When she first got to CYDC at 14 years old, “I was taken aback by the friendliness. We were really well provided for.”

The stay at CYDC and the services Abriana received there provided her the encouragement and gumption to transform her love for drawing and painting into an application and successful admission to Charleston School of the Arts. She graduated and is now a rising college junior studying social work and art therapy.

From something devastating and uprooting, her life was renewed, filled with value, purpose, sense of belonging and self, and the exhilaration of living.

“I see no loss. Nothing negative came from there,” she said.

The old Charleston Orphan House, which, until 1951, occupied an imposing, rather beautiful building on Calhoun Street that has since been demolished, also provided children an education and trades to learn. It sent children out into the community equipped with skills to earn a living and rebuild from a broken life.

“I consider it a blessing in disguise that I was sent there,” said Gene McKnight, who entered the Orphan House in 1947 and left after it had moved to the current North Charleston property, in 1953. “My mother had nothing. The orphanage freed her up to be able to at least take care of herself ... and we got a good education there. We had to study and do our homework; we went to chapel. ... It was a good upbringing, and the alternative might have been roaming the streets.”

The patterns of familial rupture have changed through time, as has the world of child welfare.

Reflecting on the CYDC’s work over the course of two centuries, Kelley-Duncan said, “We have come full circle.” The CYDC’s motto, she points out, is “Protecting childhood. Preparing for adulthood.”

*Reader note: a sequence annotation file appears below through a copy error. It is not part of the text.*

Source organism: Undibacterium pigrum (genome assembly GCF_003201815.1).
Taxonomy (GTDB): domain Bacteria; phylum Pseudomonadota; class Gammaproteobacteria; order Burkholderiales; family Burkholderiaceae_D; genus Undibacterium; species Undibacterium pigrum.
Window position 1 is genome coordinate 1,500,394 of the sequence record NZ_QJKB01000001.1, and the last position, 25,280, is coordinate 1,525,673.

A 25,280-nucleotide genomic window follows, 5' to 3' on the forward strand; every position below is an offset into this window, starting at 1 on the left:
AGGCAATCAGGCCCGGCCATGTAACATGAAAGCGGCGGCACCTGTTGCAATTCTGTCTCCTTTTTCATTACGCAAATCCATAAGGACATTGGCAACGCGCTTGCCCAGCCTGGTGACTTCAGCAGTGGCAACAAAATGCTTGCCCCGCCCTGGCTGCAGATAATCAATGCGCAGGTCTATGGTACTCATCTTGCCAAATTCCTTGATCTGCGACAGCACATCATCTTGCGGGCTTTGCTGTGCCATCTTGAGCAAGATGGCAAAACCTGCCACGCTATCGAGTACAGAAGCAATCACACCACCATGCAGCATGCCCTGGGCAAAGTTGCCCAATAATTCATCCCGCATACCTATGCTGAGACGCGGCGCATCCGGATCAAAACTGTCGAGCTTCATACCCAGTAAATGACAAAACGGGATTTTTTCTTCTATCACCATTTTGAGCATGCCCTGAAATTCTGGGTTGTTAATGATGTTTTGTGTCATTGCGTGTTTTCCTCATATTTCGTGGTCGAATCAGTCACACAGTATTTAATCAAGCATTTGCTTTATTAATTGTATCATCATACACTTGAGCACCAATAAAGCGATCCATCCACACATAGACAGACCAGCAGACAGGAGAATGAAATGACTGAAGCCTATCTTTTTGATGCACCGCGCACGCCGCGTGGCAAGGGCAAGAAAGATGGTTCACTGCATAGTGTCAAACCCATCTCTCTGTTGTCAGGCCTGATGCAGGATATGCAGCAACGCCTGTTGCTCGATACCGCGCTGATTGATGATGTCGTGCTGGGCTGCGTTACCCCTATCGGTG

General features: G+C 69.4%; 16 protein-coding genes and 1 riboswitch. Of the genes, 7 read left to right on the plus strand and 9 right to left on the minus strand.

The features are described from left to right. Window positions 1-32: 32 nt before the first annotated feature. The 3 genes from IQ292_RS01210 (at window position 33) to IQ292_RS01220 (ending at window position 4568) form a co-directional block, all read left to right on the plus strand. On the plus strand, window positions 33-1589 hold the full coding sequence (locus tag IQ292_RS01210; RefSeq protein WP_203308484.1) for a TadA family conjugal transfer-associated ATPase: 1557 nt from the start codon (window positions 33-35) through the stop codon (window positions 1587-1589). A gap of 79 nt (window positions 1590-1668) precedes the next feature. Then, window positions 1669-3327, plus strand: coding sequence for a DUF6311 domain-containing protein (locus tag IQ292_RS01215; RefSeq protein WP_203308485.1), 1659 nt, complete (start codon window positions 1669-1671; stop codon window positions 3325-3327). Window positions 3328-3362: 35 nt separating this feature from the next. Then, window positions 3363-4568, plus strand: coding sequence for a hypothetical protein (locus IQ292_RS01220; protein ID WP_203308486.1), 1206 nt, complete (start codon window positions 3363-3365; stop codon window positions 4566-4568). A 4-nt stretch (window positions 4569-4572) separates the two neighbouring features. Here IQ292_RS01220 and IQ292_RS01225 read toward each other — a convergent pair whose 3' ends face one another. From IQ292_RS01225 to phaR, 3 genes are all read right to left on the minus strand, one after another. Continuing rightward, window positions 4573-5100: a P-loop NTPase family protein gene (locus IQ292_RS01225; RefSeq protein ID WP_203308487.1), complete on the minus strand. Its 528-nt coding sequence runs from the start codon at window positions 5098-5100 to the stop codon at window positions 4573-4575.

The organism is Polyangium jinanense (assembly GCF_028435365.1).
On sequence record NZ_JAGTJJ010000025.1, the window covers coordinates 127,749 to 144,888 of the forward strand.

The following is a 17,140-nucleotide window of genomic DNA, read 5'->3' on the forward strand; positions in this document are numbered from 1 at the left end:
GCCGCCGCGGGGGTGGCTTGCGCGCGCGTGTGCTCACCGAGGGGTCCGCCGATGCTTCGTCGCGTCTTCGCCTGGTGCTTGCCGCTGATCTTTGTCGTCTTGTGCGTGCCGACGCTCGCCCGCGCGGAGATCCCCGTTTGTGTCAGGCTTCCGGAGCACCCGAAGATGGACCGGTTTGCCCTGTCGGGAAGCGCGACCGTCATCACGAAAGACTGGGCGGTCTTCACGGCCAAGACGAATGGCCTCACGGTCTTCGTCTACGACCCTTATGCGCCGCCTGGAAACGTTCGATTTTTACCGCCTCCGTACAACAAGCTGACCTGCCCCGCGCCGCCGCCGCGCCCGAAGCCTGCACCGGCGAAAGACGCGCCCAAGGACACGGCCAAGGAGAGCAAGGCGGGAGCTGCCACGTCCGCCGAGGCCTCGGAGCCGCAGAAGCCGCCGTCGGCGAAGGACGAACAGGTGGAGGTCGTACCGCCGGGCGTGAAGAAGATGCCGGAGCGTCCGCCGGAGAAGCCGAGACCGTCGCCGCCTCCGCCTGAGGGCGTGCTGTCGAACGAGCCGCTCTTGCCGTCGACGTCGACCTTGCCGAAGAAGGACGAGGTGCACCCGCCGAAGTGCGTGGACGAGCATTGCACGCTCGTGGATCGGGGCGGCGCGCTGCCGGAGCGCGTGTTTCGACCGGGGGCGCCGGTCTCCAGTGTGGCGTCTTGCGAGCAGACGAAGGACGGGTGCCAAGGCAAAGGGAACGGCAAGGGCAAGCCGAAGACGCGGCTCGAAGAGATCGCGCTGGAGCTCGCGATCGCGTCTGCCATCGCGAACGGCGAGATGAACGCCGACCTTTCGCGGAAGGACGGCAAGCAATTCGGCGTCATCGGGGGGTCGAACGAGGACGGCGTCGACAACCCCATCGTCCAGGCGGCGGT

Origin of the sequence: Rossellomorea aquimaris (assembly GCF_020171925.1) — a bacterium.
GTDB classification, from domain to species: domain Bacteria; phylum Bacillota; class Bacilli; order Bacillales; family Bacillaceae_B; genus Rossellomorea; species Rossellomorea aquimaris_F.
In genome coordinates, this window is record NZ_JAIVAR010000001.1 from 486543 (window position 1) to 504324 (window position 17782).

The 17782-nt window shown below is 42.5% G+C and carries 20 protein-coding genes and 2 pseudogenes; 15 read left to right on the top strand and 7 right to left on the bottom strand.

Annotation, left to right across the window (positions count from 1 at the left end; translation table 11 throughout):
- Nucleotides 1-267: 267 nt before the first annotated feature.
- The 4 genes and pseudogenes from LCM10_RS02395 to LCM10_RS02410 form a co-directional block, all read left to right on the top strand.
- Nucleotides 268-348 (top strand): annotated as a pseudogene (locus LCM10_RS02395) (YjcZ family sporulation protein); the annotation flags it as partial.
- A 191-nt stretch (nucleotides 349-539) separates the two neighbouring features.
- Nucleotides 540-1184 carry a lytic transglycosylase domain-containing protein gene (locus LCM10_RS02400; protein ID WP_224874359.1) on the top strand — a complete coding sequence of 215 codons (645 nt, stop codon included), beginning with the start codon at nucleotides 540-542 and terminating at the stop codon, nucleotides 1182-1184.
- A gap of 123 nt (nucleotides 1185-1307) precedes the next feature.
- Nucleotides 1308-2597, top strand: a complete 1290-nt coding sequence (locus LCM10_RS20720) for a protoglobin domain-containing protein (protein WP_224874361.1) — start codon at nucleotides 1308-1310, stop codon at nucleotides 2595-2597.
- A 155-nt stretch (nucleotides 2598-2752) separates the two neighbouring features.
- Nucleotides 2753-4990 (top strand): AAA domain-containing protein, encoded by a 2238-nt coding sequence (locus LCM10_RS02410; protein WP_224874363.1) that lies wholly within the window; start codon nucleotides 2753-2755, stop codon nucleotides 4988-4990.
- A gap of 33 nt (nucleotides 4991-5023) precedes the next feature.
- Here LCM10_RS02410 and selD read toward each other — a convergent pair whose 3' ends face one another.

“Children should not be afraid. They should live with complete abandon to enjoy themselves, and here they have that,” said Kelley-Duncan. “But this is more than a safe haven. Here they know that we invest in them and they begin to have the confidence in themselves to begin their journey. Those are the things that we provide: safety, the knowledge that there is enough food, that they have everything they need and people who care about them and who will help them achieve what they can achieve.”

In a perfect world, with enough qualified foster care parents and timely, functional placements in foster care, group homes would no longer be necessary, said Dr. Elizabeth Wallis, medical director of MUSC’s Foster Care Support Clinic.

The clinic is a primary care facility that addresses the medical needs of children in foster care here and works routinely with the CYDC.

But in the imperfection of the existing child welfare system, she said, “CYDC provides a huge safety net. ... They know that they cannot replace a home, but they have thought about the services they provide and they do a good job of making sure that the children’s needs are met.”

Daniel Holmes, 21, said CYDC was there for him when the dysfunctional seesaw of the foster care system failed him more than 15 times.

He had finished high school but realized he was unprepared to go out into the world. He ended up living at CYDC’s group home for two years, from the age of 19 to earlier this year, of his own will, learning job preparedness skills and working on cars through a motor sports program sponsored by Cummins Turbo Technologies. In the end, he became good enough to be hired as an assembler for Cummins, a career he plans to stick to.

The totality of the CYDC experience worked much better for him, ultimately, than foster care.

“I have a definite improvement in my life, by any comparison,” he said.

Perhaps that is why young people continue to come back to CYDC, to call back, Kelley-Duncan said. They visit and they call it home.

Abriana considers everyone there another “mom.” She extols staff and says she plans to thread back there as a social worker, to teach art therapy and, who knows, maybe one day to help run it.

Her optimism pushes forward, past the tortuous path that life handed her to start.

“I made the most of it, and the group home helped me make the most of it,” she said. “It helped me find the best of me, and gave it to me.”